Ladies and gentlemen: the story you are about to hear is true. Only the names have been changed to protect the innocent.
Joe walks into his credit union. He has his cell phone pressed to his stomach because he has the IRS on hold. Actually, he drove all the way from his home to the credit union with the IRS Agent on hold. He is afraid to hang up, because the IRS Agent threatened to call law enforcement. The IRS Agent is demanding a large sum of money, but is willing to let it all go if Joe pays $2,000 in cash now. And to make it easier on Joe, the IRS Agent can meet him to pick it up.
So, what should Joe do? Joe should hang up the phone, as the IRS is not on the other end. This is a scam. The IRS will not convey threats over the phone, and they will not take ‘cash in the parking lot’ for payment. Joe or the credit union can find out how to report phishing and online scams from the IRS. The website provides step-by-step instructions on how to report an IRS scam.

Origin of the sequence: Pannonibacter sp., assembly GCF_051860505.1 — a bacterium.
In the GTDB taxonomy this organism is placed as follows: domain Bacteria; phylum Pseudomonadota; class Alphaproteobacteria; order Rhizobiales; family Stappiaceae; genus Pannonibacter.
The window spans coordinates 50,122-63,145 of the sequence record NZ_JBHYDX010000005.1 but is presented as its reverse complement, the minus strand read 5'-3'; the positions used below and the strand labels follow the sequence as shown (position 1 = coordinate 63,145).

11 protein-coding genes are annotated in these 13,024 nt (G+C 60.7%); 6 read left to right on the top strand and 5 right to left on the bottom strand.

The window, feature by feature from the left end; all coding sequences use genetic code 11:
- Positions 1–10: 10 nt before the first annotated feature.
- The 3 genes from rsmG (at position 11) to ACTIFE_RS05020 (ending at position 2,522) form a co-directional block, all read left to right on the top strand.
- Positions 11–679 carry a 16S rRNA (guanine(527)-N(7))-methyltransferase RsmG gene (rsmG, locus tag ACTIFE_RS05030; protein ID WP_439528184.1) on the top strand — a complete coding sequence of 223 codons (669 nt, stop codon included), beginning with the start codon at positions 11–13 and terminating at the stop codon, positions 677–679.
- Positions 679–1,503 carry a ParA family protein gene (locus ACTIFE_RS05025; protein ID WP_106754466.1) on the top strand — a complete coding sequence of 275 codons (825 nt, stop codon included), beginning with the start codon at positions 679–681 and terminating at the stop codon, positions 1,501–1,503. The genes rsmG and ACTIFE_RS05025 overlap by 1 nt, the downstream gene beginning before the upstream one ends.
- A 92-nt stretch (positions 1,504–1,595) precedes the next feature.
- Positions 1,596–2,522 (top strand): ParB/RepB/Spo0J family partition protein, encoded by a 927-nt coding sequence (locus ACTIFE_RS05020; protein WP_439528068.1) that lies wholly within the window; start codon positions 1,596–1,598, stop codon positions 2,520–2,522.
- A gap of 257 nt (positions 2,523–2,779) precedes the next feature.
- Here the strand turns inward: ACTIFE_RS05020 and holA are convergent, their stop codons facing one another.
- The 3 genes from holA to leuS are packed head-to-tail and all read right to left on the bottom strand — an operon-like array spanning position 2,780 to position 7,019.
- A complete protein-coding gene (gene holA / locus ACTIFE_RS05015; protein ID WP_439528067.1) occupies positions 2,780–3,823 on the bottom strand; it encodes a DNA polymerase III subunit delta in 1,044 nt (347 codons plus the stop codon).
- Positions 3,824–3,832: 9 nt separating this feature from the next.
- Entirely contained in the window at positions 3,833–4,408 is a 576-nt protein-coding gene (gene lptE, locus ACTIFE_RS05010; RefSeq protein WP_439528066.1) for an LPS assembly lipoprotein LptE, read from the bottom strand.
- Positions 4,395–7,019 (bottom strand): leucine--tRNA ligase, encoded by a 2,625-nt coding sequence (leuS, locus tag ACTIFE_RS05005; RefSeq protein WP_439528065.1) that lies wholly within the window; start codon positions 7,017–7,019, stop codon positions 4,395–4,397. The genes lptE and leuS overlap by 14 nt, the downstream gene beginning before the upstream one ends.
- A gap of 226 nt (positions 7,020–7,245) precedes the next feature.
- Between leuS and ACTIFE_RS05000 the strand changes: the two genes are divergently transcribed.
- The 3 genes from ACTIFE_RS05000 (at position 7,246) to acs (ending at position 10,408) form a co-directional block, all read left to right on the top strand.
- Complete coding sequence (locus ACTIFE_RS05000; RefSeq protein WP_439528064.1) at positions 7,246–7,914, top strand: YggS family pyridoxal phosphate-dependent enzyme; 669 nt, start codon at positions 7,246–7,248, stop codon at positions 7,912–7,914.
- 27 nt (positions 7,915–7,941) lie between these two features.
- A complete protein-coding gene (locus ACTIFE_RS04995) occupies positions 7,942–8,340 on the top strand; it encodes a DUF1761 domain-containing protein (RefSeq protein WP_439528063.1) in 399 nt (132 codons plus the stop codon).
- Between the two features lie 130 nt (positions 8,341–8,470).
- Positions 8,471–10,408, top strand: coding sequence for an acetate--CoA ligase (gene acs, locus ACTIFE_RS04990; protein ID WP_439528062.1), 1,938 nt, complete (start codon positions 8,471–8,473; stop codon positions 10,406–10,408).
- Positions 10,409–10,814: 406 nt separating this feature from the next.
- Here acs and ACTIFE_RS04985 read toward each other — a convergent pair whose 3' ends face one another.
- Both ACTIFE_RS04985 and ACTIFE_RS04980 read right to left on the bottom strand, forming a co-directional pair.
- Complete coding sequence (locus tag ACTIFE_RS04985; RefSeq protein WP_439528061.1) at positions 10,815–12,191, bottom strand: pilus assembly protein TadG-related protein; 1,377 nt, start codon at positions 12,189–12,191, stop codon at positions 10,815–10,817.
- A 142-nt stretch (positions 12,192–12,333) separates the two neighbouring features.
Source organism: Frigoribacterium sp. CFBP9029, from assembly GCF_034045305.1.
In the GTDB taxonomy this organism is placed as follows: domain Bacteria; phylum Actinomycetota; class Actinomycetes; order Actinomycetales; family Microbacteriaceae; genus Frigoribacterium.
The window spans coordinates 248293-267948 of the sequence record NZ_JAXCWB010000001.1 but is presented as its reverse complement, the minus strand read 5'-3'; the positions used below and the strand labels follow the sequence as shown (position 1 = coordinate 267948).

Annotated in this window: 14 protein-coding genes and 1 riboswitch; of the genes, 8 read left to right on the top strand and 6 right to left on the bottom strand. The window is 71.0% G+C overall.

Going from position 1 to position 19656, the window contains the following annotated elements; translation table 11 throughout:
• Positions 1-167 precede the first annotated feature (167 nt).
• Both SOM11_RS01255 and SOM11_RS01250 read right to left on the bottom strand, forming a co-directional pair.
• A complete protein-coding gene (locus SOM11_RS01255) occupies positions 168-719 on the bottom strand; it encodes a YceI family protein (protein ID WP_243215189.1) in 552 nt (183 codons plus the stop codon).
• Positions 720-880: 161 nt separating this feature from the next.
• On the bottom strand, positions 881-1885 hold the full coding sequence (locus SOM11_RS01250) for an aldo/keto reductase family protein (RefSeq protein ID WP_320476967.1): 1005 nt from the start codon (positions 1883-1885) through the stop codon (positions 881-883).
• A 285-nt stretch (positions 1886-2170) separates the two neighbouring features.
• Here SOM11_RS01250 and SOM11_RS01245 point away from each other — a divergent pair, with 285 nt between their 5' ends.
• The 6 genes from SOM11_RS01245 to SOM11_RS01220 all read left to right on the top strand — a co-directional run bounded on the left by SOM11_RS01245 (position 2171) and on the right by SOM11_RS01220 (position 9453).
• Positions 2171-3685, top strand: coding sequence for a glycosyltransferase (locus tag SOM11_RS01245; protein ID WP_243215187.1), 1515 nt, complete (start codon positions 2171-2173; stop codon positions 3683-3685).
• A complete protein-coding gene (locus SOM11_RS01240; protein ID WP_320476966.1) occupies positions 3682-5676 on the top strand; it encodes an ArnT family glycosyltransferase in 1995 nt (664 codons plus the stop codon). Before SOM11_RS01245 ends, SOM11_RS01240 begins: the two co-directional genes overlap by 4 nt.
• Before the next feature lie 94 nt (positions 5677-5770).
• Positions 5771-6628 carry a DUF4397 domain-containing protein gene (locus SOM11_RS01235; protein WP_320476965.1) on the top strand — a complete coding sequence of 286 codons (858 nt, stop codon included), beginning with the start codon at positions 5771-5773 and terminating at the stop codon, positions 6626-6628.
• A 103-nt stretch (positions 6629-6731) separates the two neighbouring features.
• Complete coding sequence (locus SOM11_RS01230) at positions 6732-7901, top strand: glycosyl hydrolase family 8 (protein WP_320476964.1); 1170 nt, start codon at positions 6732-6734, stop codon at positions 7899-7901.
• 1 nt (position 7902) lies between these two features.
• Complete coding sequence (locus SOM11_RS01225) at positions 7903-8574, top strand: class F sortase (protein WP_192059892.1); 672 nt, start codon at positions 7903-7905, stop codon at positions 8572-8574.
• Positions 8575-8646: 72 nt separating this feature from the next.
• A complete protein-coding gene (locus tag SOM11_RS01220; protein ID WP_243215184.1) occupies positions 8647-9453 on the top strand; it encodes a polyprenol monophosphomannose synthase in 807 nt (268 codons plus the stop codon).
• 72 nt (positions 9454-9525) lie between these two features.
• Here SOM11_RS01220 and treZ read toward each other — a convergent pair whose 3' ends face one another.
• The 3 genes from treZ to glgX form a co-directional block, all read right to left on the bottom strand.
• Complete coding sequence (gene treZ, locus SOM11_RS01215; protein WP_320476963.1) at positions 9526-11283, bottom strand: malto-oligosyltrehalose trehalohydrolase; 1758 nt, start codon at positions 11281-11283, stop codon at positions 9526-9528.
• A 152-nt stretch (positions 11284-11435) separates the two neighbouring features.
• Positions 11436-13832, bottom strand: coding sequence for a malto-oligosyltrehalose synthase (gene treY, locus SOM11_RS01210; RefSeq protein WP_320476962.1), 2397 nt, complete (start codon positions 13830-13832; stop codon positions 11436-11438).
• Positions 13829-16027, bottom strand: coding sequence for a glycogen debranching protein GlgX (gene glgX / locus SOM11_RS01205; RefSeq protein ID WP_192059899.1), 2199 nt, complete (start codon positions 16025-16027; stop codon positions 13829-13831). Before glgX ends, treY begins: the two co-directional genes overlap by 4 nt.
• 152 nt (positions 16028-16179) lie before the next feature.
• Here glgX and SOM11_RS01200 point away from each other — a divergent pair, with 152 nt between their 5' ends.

And even though Joe did not owe the IRS money, he was still concerned that the IRS did call. The website provides a number that Joe can call to see if the IRS was legitimately trying to get a hold of him.
For more tips on fraud and identity theft, check out these guidelines by the Federal Trade Commission:
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